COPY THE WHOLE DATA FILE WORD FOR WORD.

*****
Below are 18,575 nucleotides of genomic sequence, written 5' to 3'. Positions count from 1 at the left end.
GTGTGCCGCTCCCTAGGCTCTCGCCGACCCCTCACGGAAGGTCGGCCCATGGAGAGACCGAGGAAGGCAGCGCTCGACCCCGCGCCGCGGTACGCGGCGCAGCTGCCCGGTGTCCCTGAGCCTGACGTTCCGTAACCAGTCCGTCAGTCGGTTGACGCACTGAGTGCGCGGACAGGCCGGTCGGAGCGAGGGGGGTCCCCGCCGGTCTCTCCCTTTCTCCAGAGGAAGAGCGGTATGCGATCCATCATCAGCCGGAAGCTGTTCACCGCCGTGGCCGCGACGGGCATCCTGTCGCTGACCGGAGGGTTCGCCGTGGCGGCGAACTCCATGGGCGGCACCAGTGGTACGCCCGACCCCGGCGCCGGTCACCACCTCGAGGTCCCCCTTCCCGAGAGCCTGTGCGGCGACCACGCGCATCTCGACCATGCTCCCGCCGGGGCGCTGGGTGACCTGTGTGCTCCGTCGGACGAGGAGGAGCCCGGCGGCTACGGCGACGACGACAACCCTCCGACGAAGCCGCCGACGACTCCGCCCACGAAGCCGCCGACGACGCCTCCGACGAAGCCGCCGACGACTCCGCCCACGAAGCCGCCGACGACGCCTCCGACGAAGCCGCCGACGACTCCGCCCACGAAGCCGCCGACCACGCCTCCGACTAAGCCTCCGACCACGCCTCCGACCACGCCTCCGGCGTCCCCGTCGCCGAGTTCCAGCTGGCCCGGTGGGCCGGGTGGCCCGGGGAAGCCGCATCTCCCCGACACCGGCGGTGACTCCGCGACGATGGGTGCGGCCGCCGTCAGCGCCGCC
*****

Below are 18,575 nucleotides of genomic sequence, written 5' to 3'. Positions count from 1 at the left end.
GTGTGCCGCTCCCTAGGCTCTCGCCGACCCCTCACGGAAGGTCGGCCCATGGAGAGACCGAGGAAGGCAGCGCTCGACCCCGCGCCGCGGTACGCGGCGCAGCTGCCCGGTGTCCCTGAGCCTGACGTTCCGTAACCAGTCCGTCAGTCGGTTGACGCACTGAGTGCGCGGACAGGCCGGTCGGAGCGAGGGGGGTCCCCGCCGGTCTCTCCCTTTCTCCAGAGGAAGAGCGGTATGCGATCCATCATCAGCCGGAAGCTGTTCACCGCCGTGGCCGCGACGGGCATCCTGTCGCTGACCGGAGGGTTCGCCGTGGCGGCGAACTCCATGGGCGGCACCAGTGGTACGCCCGACCCCGGCGCCGGTCACCACCTCGAGGTCCCCCTTCCCGAGAGCCTGTGCGGCGACCACGCGCATCTCGACCATGCTCCCGCCGGGGCGCTGGGTGACCTGTGTGCTCCGTCGGACGAGGAGGAGCCCGGCGGCTACGGCGACGACGACAACCCTCCGACGAAGCCGCCGACGACTCCGCCCACGAAGCCGCCGACGACGCCTCCGACGAAGCCGCCGACGACTCCGCCCACGAAGCCGCCGACGACGCCTCCGACGAAGCCGCCGACGACTCCGCCCACGAAGCCGCCGACCACGCCTCCGACTAAGCCTCCGACCACGCCTCCGACCACGCCTCCGGCGTCCCCGTCGCCGAGTTCCAGCTGGCCCGGTGGGCCGGGTGGCCCGGGGAAGCCGCATCTCCCCGACACCGGCGGTGACTCCGCGACGATGGGTGCGGCCGCCGTCAGCGCCGCC